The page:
Two tandem connected Schmidt triggers 190 and 192 are connected to receive and shape the clocking pulses operating the latch-decoders 132 and 134. These Schmidt triggers 190 and 192 form a differentiator with a series capacitor 194 and a pull up resistor 196 to create a sharp reset pulse. The pulse is further shaped by two more Schmidt triggers 198 and 200 and then put out over a reset line 202. The reset line 202 resets the A and B flip-flops, and also the flip-flops 144 and 146 via a connection to the input of the inverter 168 through a one way diode 204.
A twenty-five latch switch module 42 is depicted in FIG. 4. There are four such modules in each remote subsystem 14, but only one of them will be described. Each line pair T to be switched between corresponding pairs of trunk A and trunk B essentially includes three electrical elements, and optionally includes a fourth element. The three elements are a NOR gate 220, a driver transistor 222, and a two coil, bistable latching relay 224.
Only one such circuit will be shown and described in complete detail: a circuit for a pair T00. In that circuit, the NOR gate 220A has its inputs connected to the T0 and U0 lines from the switch control module 40 (although the connection could be to three other tens connections and one other units connection, depending upon the actual number of the switch matrix module 42 as first (lines 0-24), second (lines 25-49), third (lines 50-74) or fourth (lines 75-99).
In the case of the line pair T00, the output from the NOR gate 220A is connected to operate the driver transistor 222A, which in turn completes the current path to ground for both coils of the relay 224A. Only one coil of the relay 224A will operate, however, because each is connected to either the A line (through a one way diode 226A) or the B line (through a one way diode 228A). Thus, during a switch sequence which occurs just after the third burst value has been latched into the units decoder 134, the tens line T0, units line U0 and A or B line are all enabled simultaneously.
Current flows from the power bus 90 via one of the A and B lines (by operation of the selected one of the A and B driver transistors 160, 162 (FIG. 3)), through one of the diodes 226A or 228A, through one of the coils of the relay 224A, and finally through the transistor 222A to ground. If the A line is enabled, the relay 224A is operated so that its normally closed contacts 224A-1 and 224A-2 are closed, and its normally open contacts 224A-3 and 224A-4 are open. In the event that the B line is enabled, the opposite situation obtains: the contacts 224A-1 and 224A-2 are open, and the contacts 224A-3 and 224A-4 are closed. In this way the pair T00 is connected to either the pair A00 or the pair B00. The same operation obtains for each of the twenty five relays 224 on each switch matrix module 42.
It is to be understood that the circuits for each line pair are identical. Thus, for the line pair T01, the NOR gate 220B would be connected through the transistor 222B to the relay 224B which in turn is connected through the diodes 226B and 228B to the A and B lines.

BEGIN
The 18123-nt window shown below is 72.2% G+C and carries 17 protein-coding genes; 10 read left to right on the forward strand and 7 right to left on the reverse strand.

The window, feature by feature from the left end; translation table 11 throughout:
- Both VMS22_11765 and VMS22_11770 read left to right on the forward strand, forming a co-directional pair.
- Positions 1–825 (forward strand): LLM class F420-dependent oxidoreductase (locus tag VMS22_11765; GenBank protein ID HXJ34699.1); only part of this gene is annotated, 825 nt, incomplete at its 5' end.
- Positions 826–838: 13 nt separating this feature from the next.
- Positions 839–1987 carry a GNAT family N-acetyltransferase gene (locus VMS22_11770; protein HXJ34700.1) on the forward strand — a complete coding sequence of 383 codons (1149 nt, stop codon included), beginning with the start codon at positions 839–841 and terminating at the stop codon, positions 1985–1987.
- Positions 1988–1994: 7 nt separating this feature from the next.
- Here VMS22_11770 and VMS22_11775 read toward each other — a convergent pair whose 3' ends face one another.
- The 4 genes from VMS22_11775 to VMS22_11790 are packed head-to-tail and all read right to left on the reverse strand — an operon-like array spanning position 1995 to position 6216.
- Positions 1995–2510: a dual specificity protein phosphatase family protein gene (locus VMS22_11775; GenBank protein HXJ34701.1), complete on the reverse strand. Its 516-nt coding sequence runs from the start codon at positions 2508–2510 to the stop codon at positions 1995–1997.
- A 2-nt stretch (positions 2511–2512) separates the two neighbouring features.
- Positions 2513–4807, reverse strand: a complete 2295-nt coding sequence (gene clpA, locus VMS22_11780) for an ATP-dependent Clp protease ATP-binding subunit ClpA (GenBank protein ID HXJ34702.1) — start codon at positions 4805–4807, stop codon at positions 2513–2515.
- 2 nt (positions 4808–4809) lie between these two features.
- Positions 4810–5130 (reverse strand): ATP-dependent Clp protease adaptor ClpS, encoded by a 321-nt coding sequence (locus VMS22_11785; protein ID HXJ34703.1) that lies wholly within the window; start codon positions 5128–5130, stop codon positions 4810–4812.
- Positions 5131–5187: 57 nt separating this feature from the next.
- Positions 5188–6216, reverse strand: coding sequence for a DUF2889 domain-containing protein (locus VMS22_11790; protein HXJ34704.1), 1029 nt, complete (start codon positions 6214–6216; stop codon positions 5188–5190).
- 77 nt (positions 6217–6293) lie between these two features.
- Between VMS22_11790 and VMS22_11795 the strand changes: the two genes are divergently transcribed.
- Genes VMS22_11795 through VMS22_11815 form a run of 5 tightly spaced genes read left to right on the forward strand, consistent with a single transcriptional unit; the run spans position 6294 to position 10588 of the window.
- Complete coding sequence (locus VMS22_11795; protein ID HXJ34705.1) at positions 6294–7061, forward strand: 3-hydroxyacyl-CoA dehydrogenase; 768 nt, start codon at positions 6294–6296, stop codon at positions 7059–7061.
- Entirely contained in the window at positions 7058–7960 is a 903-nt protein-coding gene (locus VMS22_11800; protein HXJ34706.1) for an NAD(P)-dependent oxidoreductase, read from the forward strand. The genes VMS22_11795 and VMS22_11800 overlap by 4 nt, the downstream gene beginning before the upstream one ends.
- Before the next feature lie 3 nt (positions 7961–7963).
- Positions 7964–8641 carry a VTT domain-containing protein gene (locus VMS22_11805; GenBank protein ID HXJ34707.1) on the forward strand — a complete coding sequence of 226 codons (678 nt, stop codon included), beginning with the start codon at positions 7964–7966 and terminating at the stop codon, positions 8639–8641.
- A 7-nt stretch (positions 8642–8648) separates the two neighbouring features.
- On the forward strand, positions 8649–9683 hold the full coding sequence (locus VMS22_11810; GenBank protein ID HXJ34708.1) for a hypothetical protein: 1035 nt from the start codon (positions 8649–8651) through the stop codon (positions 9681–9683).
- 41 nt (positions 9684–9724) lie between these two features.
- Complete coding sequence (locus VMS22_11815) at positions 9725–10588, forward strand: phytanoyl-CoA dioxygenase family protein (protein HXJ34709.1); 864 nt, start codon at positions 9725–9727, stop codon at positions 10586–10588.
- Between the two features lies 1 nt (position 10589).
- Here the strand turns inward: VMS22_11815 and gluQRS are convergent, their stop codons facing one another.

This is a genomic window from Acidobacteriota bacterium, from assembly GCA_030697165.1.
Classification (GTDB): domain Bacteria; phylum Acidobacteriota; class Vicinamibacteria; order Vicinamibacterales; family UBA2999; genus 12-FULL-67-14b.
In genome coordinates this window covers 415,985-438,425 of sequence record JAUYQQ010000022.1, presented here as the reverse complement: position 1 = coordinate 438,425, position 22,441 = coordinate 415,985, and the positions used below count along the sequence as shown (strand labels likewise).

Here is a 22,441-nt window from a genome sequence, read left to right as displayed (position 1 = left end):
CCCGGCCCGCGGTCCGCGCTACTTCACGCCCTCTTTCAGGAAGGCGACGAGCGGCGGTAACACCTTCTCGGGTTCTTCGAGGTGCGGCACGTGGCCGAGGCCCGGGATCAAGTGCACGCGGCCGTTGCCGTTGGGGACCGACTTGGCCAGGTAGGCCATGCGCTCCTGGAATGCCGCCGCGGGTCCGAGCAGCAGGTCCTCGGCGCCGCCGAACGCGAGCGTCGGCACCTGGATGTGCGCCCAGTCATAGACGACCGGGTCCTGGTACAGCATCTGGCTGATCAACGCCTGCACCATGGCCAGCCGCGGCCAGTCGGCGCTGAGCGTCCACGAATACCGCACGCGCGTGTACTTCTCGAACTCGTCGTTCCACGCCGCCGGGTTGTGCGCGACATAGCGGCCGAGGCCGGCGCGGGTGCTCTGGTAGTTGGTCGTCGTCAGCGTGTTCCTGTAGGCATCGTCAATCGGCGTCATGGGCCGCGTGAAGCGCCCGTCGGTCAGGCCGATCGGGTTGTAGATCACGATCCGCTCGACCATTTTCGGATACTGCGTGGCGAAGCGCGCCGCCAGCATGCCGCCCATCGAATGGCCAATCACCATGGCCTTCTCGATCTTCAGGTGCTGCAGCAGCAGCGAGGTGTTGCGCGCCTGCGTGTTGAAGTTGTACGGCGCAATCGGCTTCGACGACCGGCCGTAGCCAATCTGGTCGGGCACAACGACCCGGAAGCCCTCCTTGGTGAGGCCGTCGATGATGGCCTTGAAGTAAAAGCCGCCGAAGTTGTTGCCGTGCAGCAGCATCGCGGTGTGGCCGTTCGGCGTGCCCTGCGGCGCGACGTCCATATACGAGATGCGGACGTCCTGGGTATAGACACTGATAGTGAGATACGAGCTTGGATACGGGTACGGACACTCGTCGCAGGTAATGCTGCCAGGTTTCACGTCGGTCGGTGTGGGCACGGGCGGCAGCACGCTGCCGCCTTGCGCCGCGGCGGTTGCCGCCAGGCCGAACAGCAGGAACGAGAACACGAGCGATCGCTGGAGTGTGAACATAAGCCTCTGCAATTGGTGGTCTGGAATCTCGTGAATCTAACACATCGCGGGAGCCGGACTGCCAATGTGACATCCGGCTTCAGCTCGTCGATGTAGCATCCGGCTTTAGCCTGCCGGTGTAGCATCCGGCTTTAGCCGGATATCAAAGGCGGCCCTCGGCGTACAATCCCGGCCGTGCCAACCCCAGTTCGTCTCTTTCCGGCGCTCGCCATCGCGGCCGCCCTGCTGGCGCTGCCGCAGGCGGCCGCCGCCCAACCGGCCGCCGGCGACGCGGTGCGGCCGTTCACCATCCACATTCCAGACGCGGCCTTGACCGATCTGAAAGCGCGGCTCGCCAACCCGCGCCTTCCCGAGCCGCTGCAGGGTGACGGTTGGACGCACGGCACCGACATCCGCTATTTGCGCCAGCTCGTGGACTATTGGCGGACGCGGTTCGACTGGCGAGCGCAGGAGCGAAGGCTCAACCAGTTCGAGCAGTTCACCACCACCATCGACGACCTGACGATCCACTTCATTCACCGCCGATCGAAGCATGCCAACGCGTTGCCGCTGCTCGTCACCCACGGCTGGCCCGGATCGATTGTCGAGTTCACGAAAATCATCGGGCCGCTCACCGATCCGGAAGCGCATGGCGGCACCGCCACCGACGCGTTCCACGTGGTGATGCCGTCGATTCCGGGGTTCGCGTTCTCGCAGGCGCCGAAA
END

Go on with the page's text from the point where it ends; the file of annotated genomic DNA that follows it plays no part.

It is very desirable to provide a method for ascertaining that the tip and ring wires of each T pair are maintained in their correct orientation as tip and ring wires whether connected to the corresponding A or B pair. To check against unwanted tip-ring inversion, a ring conductor identification network is included in the subsystem 14. This network includes a 70 volt zener diode 230 provided for each ring wire of each pair T. Thus, for the pair T00, a zener diode 230A is provided. All of the zeners have their anodes connected in common to a line RG which connects back to the switch control module 40.
Returning to FIG. 3, the line RG is connected through a resistor 232, a diode 234, a third, normally open contact 70-3 of the control relay 70 to ground. Thus, during a switch control sequence, when the relay 70 is operated, the contact pair 70-3 closes and connects the zener diodes 230 to ground. Application of a voltage in excess of 70 volts from a telephone test board at the location of the central control system 12 to each ring wire will establish a current path to ground, whereas application of the same voltage to the tip wire of the pair will not provide such an indication testing for tip and ring wire orientation may be carried out as an adjunct to conventional breakdown voltage testing of the lines at the central office. It should be noted that the zener diode 230 appears only on the A trunk side of the switch relay 224. Thus, this test is only possible when the relay is set to the A trunk.
Having thus described one preferred embodiment of the present invention, it will be appreciated by those skilled in the art that the objects of this invention have been achieved in realizing a remote cable switching system. To those skilled in the art to which this invention relates, many changes in construction and widely varying embodiments and applications of the invention will be readily apparent without departing from the spirit or scope of this invention. The disclosures and the description herein are purely illustrative, and are not intended to be in any sense limiting.
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|Apr 11, 1983||AS||Assignment|
Owner name: REMOTE SWITCH SYSTEMS, INC.; 908 NAOMI DR., LOVELA
Free format text: ASSIGNMENT OF ASSIGNORS INTEREST.;ASSIGNORS:FIELDS, GARY C.;LONG, GARY E.;REEL/FRAME:004158/0799
Effective date: 19830408
Owner name: REMOTE SWITCH SYSTEMS, INC., COLORADO
Free format text: ASSIGNMENT OF ASSIGNORS INTEREST;ASSIGNORS:FIELDS, GARY C.;LONG, GARY E.;REEL/FRAME:004158/0799
Effective date: 19830408
|Nov 9, 1988||FPAY||Fee payment|
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|Sep 30, 1992||FPAY||Fee payment|
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|Dec 31, 1996||REMI||Maintenance fee reminder mailed|
|Jan 9, 1997||FPAY||Fee payment|
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|Jan 9, 1997||SULP||Surcharge for late payment|